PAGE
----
It's July 1st in New York and that can mean only one thing: Mets fans everywhere are getting reminded that the team is paying Bobby Bonilla over one million dollars in his retirement because of deal to defer money owed to the outfielder when they released him in 2000. Many observers suggest that this is laughable, the LOLMets of all LOLMets. What this blog post suggests is...maybe it's good.

The story, for anyone blessedly unfamiliar with the Bobby Bonilla Day saga goes like this: the Mets, trying to clear payroll and exile a malcontent Bobby Bonilla for the second time in less 10 years, came to an agreement with the outfielder in which he would defer the $5.9 million dollars owed to him until 2011. In return, the team would pay him $1,193,248.20 every July 1st from 2011 until 2035.

This would have maybe been a footnote in Mets history, except for that fact that the Wilpon family, which owned the team, lost a huge chunk of their personal fortune in the Bernie Madoff Ponzi scheme. Following the collapse of Madoff's scheme, the team ran smaller and smaller payrolls, and even this year's $155 million payroll puts them closer to mid-market teams like the Cardinals, Mariners and Royals than it does their major market juggernaut compatriots like the Dodgers, Yankees and Red Sox.

In the sense that team ownership still hasn't recovered from their own idiotic self-inflicted wound, Bobby Bonilla Day is funny. However, there's a growing Bonilla deferment day revisionist movement which argues that not only did the Mets do the right thing in paying Bonilla so much money to go away, but that it changed team history.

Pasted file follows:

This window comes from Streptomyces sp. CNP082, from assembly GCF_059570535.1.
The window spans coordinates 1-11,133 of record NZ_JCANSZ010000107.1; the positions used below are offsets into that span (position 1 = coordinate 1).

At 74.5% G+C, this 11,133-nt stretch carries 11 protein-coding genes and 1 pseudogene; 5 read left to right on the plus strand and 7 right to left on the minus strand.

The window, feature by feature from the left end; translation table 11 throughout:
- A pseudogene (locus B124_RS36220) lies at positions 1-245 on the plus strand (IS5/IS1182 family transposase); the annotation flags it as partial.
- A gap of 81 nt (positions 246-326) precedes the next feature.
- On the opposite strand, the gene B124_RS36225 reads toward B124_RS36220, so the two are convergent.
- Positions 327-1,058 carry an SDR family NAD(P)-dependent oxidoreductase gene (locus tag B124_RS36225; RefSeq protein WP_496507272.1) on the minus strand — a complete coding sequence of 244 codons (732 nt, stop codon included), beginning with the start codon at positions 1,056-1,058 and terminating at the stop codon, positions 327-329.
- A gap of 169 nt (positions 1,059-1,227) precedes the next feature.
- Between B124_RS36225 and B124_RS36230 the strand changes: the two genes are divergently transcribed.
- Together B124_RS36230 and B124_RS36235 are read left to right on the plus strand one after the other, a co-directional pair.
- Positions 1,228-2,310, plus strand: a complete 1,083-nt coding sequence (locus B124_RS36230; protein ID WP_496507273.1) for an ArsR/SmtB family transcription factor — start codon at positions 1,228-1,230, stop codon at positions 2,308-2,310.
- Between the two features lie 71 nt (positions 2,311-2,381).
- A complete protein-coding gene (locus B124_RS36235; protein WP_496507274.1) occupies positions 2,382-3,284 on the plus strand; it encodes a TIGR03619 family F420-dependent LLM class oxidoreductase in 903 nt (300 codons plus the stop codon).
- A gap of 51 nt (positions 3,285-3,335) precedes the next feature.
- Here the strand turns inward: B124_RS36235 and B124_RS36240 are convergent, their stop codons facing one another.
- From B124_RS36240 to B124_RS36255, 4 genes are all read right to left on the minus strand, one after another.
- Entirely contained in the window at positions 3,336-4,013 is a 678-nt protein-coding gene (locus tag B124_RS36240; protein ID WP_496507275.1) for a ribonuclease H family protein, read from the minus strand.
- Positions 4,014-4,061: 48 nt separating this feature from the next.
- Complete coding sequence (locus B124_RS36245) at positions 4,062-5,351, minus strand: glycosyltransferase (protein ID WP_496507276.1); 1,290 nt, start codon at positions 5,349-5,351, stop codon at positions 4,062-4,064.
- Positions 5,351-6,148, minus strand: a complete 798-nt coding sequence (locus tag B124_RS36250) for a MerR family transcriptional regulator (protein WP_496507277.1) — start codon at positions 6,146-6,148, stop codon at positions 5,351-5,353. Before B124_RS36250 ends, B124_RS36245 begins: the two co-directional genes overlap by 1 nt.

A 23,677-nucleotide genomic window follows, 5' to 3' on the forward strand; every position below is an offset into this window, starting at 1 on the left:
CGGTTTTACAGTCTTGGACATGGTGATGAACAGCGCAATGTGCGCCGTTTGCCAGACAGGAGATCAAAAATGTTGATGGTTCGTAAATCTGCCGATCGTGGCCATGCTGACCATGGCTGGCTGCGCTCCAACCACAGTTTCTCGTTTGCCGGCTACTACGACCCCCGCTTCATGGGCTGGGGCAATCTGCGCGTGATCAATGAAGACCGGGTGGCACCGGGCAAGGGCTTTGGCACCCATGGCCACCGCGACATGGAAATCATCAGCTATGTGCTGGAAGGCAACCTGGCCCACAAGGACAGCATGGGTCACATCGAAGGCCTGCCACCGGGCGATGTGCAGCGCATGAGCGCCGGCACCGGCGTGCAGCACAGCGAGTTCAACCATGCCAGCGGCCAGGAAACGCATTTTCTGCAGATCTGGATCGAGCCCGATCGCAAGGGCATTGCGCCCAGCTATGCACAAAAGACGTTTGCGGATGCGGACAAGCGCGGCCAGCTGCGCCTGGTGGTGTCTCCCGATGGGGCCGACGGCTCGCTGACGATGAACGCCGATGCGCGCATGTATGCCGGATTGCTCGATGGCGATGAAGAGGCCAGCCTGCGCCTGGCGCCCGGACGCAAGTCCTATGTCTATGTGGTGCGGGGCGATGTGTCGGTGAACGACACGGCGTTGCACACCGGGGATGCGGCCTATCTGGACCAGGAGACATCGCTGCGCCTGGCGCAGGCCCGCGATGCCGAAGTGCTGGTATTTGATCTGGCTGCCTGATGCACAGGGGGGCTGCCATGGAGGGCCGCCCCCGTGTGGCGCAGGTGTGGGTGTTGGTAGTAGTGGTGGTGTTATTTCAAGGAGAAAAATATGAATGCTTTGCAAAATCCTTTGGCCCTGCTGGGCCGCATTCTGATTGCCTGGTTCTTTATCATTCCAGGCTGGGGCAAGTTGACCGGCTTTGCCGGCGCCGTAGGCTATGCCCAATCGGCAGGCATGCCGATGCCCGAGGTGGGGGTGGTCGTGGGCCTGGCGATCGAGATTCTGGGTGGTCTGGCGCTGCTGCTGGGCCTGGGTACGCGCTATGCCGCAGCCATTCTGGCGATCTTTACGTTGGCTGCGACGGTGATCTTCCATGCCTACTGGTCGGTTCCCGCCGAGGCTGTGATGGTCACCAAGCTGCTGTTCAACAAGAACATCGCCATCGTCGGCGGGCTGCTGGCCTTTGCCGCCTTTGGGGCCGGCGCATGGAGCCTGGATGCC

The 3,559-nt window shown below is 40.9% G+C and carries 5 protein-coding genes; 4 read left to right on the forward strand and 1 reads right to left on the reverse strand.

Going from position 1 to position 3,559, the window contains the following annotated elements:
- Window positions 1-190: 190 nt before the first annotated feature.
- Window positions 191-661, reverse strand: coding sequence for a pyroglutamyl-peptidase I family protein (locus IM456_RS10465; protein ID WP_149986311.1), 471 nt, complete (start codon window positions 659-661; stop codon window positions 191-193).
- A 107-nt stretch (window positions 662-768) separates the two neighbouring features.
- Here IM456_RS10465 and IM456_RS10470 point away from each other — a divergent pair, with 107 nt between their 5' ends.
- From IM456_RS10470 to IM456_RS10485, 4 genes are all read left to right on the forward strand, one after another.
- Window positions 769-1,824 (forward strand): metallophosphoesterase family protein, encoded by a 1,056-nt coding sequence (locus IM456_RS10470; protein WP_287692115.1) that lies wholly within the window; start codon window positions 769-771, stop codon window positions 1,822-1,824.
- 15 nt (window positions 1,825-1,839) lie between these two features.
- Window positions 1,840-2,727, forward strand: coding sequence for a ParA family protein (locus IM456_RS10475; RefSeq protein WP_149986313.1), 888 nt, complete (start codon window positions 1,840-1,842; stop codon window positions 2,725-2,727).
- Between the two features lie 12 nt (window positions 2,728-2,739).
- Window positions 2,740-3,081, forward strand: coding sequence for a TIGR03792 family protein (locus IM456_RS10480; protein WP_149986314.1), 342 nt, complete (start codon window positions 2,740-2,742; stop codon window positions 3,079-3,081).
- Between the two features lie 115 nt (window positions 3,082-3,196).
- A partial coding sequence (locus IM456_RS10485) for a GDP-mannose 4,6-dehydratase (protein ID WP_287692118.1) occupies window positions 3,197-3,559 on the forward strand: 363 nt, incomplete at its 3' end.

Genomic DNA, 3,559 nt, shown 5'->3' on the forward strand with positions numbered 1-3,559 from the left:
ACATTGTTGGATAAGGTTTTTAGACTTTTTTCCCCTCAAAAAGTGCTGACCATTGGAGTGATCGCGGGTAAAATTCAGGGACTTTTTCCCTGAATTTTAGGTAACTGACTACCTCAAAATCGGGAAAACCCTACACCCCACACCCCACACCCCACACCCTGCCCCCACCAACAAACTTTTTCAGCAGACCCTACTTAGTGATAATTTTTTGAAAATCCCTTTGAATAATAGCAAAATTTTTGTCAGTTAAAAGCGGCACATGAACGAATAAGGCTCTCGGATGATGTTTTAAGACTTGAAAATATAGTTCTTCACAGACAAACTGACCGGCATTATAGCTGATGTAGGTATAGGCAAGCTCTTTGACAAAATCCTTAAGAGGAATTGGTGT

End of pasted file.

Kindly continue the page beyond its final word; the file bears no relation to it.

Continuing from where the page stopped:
The argument, as relayed by the likes of BuzzFeed, USA Today and Amazin' Avenue, is a little complicated, but it checks out. Bonilla, who came back to the team in 1999 for a playoff run that would ultimately fall short (and see Bonilla blow off the final innings of a heartbreaking Game 6 of the NLCS to play cards in the clubhouse), was threatening to throw a fit if the Mets didn't give him ample playing time in 2000. Wanting to avoid that and trying to free up some money, the Mets made their deferred cash deal to release Bonilla.

That money then covered the salary of Mike Hampton, who the team acquired in a trade to complement ace Al Leiter. Leiter and Hampton pitched the Mets to the 2000 World Series which they lost to the Yankees, but still, the Mets won their first pennant since 1986. Exciting!

Hampton left in the off-season, signing with the Colorado Rockies for a then-record $121 million contract (though he said the money was secondary to Denver's great schools). The Mets got a compensatory draft pick for losing Hampton, which they then used to pick David Wright, who merely turned out to be one of the greatest players in franchise history and a borderline Hall of Famer.

Do we know for sure that without Hampton and the compensatory pick that David Wright would never have been a Met? No, but what we do know is that the chain of evidence leads directly from Bonilla getting cut to the Mets picking up a franchise icon. I wouldn't trade that as Mets fan, would you? I wouldn't trade this moment for the Wilpons having an extra million dollars every year:

So some of you laugh your annual LOLMets laugh about Bonilla getting paid. I say you're laughing with a little child brain, unable to appreciate the finer Mets disgraces throughout team history, which I've gone over previously. I say, again, that Mets life without David Wright is no life at all.